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5 things you should never put in the microwave

Don't want your food to explode, set fires or contain dangerous chemicals? Avoid putting these in the microwave.


Don't try this one at home.

Screenshot by Alina Bradford/CNET

Microwaves can be really useful, but there are some things you should never put in one. Certain materials and foods can cause sparks, and microwaving can leach chemicals into your food and even set off explosions. Here are five things you should always keep out of the microwave.

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You've probably heard never to put metal in the microwave, but do you know why? Metal reflects microwaves.

If you cover your food with aluminum foil, for instance, the microwave will bounce off the foil and your food won't warm. The reflected waves can also damage your microwave. Items with pointed ends, like forks, can produce a concentrated electric field and create sparks, according to MIT.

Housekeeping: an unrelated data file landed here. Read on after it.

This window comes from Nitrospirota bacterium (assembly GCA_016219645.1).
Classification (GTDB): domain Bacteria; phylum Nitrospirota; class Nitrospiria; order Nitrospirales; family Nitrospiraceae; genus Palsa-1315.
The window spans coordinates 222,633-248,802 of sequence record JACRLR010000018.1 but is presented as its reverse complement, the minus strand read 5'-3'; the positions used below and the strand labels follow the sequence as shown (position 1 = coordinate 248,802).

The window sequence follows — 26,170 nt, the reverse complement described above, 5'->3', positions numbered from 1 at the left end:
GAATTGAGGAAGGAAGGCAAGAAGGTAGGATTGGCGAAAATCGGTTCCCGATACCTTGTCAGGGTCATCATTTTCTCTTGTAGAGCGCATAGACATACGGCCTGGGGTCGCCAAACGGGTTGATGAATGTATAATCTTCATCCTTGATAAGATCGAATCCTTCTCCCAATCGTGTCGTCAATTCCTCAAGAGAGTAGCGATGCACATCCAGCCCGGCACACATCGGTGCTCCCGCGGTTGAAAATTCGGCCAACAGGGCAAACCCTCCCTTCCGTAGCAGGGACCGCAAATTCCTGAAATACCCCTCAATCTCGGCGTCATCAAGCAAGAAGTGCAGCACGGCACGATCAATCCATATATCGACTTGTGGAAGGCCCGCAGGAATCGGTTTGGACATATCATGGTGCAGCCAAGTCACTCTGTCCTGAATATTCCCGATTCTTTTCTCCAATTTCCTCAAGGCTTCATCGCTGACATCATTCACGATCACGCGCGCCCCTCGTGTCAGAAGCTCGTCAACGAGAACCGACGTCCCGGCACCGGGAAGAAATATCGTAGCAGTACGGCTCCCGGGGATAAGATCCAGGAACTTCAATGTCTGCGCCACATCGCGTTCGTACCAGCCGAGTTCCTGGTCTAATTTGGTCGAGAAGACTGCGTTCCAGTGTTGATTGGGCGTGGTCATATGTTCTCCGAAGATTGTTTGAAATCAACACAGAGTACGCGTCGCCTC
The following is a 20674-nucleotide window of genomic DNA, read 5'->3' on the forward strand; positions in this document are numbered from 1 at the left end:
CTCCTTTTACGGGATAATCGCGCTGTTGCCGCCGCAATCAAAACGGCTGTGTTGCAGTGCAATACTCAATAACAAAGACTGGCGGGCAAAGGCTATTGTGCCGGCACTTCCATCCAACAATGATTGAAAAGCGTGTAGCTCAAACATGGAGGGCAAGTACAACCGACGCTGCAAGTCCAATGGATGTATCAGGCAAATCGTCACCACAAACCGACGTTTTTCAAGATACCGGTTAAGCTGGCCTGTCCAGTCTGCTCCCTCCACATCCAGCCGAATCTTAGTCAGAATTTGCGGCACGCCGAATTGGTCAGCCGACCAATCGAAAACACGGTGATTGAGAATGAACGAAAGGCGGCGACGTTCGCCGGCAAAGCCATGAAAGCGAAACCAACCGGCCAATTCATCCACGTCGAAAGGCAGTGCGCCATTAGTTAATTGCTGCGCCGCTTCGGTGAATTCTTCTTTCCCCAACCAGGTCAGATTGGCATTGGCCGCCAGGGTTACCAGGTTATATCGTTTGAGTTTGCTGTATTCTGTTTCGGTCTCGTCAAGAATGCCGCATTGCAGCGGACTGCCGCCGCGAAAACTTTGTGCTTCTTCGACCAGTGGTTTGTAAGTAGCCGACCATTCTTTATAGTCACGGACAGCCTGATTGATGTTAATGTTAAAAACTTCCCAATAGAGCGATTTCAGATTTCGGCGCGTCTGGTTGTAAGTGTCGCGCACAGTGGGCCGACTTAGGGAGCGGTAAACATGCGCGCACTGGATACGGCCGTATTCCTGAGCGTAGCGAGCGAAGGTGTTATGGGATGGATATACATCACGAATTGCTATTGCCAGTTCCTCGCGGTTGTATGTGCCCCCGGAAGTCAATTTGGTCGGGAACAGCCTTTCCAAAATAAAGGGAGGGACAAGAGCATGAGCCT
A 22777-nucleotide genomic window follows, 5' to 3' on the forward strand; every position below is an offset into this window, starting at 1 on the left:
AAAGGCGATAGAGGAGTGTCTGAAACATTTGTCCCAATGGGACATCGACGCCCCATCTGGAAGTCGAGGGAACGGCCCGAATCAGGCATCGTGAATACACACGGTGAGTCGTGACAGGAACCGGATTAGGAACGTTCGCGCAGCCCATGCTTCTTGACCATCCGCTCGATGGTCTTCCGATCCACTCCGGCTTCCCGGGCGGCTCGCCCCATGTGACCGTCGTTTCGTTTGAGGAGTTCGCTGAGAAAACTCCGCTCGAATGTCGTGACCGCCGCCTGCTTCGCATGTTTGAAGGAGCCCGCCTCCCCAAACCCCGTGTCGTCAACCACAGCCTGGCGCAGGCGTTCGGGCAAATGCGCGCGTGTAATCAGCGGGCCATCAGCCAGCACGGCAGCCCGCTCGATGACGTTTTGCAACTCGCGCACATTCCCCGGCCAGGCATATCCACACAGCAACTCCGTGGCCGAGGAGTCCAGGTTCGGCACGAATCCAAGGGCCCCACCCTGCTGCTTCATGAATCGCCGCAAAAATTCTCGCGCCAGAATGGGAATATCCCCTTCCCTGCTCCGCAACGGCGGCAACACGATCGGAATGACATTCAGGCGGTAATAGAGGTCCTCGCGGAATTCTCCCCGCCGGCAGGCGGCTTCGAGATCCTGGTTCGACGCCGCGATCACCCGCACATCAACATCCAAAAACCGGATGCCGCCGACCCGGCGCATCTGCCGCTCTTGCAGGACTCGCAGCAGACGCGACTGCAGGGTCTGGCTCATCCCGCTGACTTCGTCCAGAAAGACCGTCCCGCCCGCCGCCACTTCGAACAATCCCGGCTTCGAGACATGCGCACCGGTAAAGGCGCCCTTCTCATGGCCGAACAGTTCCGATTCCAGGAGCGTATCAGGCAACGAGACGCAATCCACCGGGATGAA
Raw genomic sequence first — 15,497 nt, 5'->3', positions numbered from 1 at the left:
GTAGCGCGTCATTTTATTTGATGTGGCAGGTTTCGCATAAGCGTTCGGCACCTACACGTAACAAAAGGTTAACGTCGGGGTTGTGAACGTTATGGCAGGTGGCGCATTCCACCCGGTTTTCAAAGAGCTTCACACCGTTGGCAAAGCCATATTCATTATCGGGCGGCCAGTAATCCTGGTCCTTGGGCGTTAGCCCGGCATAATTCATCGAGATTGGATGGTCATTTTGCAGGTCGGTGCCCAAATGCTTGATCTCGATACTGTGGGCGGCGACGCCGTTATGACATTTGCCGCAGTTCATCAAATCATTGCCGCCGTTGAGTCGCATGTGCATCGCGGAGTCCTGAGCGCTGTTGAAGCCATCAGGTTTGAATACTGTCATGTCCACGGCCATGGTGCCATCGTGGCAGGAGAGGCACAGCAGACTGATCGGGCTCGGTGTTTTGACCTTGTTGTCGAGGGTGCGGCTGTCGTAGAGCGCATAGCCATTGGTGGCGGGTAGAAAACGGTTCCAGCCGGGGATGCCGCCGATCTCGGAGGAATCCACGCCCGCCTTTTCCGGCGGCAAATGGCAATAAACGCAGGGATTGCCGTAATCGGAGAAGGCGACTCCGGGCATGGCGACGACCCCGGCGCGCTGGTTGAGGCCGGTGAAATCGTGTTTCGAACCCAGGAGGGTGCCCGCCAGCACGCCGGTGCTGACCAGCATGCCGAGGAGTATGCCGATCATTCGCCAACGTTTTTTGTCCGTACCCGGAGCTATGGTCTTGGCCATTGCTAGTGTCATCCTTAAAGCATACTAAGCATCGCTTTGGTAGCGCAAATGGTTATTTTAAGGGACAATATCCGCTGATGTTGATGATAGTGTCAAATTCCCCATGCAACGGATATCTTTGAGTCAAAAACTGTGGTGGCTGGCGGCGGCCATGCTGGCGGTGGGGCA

Eggs in the shell

Microwaves cook very quickly. So quickly, in fact, that the steam inside the egg builds up too rapidly. Eventually, too much steam builds up and the egg explodes.

Some plastics

When microwaved, some plastics leach BPA and phthalates into foods. These chemicals are believed to be "endocrine disruptors." Many containers used to package foods, such as butter containers and yogurt tubs, are not microwavable. Always look for a microwave-safe label before popping a container in to nuke.

Plastic bags

You should never microwave food inside plastic bags. Steam can build up in bags, causing them to explode. The bags also have the potential to melt.

Vintage plates and mugs

According to the Smithsonian, microwaving in old plates and mugs that are over 40 years old can cause lead from the glaze to seep into your foods. You can test your old tableware with lead testing kits to make sure this isn't a threat.

Editors' note: This article was originally published Dec. 18, 2015 and has been updated.

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